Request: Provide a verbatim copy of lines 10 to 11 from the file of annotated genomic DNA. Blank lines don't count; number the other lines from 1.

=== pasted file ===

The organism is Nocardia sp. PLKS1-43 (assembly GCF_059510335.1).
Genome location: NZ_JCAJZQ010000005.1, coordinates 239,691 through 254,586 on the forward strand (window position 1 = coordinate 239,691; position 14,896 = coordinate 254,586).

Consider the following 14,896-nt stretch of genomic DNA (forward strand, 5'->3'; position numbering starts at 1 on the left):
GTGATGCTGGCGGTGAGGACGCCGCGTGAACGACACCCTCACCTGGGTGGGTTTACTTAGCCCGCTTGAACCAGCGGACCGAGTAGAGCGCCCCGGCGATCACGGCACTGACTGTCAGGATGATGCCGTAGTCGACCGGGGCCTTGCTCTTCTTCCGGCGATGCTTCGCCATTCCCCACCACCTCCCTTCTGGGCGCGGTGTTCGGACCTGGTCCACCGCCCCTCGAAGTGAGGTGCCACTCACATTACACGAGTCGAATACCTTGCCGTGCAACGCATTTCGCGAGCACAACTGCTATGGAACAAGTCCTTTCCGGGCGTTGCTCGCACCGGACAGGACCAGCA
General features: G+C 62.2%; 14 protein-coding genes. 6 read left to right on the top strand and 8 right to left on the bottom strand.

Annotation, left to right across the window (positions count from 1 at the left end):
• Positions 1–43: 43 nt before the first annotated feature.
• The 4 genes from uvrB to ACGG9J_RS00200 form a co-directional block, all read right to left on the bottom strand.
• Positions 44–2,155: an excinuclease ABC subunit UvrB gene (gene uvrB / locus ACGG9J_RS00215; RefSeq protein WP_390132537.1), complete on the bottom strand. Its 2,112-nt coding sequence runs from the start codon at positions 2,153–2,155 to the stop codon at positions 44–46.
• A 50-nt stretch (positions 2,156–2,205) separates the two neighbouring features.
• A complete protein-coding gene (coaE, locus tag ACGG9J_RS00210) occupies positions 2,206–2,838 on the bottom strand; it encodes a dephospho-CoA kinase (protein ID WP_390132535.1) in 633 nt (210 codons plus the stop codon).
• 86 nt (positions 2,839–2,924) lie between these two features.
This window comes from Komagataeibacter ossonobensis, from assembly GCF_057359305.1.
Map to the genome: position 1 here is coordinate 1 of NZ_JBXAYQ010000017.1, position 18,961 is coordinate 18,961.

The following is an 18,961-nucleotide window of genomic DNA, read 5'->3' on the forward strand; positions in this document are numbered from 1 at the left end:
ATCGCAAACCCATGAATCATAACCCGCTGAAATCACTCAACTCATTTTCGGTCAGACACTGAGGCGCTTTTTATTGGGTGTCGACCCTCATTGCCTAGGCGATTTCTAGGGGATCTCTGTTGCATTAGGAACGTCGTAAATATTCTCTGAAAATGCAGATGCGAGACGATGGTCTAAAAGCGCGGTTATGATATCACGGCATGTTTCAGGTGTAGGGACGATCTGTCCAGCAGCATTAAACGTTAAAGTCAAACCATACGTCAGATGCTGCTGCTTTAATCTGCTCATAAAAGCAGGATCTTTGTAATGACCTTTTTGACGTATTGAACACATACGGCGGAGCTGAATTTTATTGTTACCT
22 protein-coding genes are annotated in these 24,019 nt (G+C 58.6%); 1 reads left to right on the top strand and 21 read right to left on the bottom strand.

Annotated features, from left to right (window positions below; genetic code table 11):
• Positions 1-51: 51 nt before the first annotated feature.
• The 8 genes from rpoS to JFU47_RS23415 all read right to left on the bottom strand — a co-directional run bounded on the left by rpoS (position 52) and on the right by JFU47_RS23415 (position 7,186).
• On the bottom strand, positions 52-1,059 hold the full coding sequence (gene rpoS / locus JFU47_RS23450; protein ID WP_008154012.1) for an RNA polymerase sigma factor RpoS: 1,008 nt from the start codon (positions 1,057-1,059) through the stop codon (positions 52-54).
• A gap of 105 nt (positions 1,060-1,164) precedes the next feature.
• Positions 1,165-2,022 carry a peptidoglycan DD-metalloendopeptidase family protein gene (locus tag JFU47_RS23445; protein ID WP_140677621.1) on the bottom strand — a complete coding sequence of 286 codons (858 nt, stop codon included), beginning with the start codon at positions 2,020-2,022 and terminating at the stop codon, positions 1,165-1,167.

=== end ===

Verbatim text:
• A 50-nt stretch (positions 2,156–2,205) separates the two neighbouring features.
• A complete protein-coding gene (coaE, locus tag ACGG9J_RS00210) occupies positions 2,206–2,838 on the bottom strand; it encodes a dephospho-CoA kinase (protein ID WP_390132535.1) in 633 nt (210 codons plus the stop codon).